- Technology development: maintaining IS and other supporting technologies to ensure effective and efficient operations at all organizational levels
- Human resource management: handling internal suppliers, principally the workforce
- Firm infrastructure: adjusting the company’s capacities to current and prospective operations
Although 99 Cents Only Stores’ current strong financial performance may indicate a well-functioning value chain, a sound strategic analysis must take changes as primary consideration. In light of the rapidly changing internal and external forces, it is imperative to refine at least three aspects of the current value chain:
First, whereas Wal-Mart and other retailers are engaged in backward integration (i.e. the acquisition of suppliers) to reduce costs (Kotler & Keller, 2006), about 40% of 99 Cents Stores’ supply is based on close-out items and a great variety of sources. Therefore, the company’s primary activities are rather volatile and subject to constant uncertainty. One possible result is the inability to insure that a customer can find what she is looking for, which leads to a sense of scarcity.
Second, the company’s ability to draw its IS to the suppliers (e.g. by reporting buffer shortages in one of the regional distribution centers). The implications are many, and may include, besides inventory shortages, inefficient outbound logistics, impaired service and volatility of workloads for both human and capital.
Third, the company’s founding family, which still holds 35% of the shares, allows a rater flat and effective firm infrastructure (Oz, 2008). Nevertheless, it is questionable whether the company’s expansion programs, principally in Texas, may not create a sense of overleveraging. The advantages of tight control can be used for other expansions, such as electronic retailing.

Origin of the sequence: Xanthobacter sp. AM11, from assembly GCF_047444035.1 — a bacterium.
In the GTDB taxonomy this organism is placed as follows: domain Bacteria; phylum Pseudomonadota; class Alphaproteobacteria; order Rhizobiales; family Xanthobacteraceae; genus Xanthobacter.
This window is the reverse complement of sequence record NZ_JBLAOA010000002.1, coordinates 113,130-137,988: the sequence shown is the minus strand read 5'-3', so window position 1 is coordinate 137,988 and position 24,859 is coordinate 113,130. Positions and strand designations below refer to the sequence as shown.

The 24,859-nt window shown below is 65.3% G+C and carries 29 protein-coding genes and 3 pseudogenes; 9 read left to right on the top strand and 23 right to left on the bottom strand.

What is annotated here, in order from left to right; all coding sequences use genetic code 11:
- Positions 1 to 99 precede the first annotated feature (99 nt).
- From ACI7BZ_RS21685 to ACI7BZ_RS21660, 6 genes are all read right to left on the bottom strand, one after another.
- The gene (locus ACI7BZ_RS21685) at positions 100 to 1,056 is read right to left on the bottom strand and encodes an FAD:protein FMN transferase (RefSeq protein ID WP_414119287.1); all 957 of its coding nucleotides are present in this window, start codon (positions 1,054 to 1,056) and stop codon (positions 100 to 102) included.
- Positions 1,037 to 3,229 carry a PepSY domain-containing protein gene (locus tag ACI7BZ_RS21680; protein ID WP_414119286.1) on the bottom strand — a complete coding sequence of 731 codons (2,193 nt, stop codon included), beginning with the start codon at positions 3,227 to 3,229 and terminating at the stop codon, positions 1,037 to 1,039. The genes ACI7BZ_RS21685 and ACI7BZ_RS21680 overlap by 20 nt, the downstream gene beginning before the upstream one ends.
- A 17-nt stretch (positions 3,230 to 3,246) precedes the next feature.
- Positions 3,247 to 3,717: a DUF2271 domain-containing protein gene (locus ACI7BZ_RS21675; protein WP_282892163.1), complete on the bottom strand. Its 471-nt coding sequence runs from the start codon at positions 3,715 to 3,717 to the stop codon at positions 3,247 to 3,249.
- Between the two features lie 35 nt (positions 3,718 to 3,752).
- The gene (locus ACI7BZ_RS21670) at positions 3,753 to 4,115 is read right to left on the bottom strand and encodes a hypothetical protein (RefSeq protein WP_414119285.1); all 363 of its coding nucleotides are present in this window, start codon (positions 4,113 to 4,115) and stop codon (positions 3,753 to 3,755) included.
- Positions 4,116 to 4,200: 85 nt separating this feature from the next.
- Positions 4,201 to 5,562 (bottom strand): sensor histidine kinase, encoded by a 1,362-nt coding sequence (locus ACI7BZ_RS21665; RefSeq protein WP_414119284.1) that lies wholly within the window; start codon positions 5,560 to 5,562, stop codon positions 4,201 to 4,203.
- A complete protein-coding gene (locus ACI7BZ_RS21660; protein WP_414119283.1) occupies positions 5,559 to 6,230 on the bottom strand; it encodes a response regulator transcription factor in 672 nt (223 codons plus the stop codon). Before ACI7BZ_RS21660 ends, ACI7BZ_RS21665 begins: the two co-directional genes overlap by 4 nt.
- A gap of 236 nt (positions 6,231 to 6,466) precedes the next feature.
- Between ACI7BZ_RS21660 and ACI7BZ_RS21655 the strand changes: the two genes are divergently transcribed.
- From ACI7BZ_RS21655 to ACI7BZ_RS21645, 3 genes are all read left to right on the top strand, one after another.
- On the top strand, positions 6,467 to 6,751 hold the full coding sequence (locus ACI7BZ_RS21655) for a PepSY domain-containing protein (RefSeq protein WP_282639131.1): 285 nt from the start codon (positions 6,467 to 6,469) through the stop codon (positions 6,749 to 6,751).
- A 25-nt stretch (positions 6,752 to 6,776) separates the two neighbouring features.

2.2 Competitive Forces Analysis
One of Porter’s (1985) major arguments, which has been even since known as the “five forces analysis,” is the idea that competition in dynamic markets is built upon more forces than merely the competing parties. Given that the fundamentals of the theory are known enough to avoid redundant descriptions, it is possible to examine the five forces as reflected in 99 Cents Only Stores’ current strategic environment, focusing on deep-discount retailing:
- Intensity of competitive rivalry: high. Despite some differences in focus and economies of scale, the relatively large number of retail chains in the market and the low margins (usually 3-8 percent, according to Oz, 2008) make the direct competition a serious threat to the company.
- Bargaining power of customers: very high. Customers have a lot of choice and the means (e.g. cars, Internet access) to get informed about competitors’ market propositions and switch to other shops.